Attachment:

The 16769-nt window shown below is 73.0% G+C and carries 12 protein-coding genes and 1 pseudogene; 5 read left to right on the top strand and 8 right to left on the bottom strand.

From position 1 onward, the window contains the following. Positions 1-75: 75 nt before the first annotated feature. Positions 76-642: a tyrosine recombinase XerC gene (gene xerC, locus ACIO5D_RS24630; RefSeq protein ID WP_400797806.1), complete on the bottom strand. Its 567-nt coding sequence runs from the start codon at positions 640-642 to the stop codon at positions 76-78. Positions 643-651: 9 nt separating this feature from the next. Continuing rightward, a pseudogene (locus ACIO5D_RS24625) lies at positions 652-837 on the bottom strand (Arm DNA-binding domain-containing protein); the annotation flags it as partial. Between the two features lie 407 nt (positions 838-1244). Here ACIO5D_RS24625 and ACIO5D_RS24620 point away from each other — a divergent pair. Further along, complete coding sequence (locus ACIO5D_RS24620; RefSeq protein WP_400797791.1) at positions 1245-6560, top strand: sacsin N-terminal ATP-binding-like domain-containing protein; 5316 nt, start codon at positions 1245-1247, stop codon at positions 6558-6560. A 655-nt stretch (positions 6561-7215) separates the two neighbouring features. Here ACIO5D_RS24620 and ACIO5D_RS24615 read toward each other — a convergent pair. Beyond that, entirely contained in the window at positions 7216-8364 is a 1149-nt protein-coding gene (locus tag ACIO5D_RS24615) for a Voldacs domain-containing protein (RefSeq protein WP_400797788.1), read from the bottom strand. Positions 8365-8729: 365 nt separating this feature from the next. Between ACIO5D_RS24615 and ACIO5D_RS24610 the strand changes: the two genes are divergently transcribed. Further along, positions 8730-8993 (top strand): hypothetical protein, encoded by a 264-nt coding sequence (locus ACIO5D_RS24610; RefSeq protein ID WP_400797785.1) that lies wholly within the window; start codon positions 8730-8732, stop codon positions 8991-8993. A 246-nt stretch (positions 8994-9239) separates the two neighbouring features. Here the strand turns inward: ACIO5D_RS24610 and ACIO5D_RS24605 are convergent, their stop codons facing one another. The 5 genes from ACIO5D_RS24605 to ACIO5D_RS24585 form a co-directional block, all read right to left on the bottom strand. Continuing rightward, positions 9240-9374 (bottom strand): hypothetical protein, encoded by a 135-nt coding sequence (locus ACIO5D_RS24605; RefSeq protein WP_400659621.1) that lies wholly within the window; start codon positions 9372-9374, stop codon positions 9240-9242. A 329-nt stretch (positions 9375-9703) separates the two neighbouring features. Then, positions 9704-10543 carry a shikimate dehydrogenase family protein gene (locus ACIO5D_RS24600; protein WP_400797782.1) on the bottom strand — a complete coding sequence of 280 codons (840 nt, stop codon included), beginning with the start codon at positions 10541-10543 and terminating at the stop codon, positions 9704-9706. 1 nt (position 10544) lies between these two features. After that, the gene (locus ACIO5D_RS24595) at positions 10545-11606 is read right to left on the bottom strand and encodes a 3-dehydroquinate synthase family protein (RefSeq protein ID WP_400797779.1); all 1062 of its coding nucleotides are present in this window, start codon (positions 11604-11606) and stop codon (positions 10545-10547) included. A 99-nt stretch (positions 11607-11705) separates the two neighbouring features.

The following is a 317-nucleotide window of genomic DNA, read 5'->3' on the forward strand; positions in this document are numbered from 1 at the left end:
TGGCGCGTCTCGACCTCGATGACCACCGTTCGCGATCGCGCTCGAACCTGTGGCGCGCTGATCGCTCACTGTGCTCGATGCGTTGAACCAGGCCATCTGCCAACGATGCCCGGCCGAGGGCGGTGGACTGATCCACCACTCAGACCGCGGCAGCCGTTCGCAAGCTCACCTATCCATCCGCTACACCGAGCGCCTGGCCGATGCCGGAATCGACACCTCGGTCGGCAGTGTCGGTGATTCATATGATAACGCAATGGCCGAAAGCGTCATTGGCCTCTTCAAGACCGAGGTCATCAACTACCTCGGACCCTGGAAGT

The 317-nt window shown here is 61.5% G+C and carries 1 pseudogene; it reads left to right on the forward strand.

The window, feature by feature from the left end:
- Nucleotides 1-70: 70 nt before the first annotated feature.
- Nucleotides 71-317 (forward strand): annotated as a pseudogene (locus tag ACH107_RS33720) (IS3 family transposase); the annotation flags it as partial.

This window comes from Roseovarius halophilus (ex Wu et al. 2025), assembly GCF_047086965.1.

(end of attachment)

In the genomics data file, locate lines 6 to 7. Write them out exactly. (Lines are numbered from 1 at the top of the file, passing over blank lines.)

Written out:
The window, feature by feature from the left end:
- Nucleotides 1-70: 70 nt before the first annotated feature.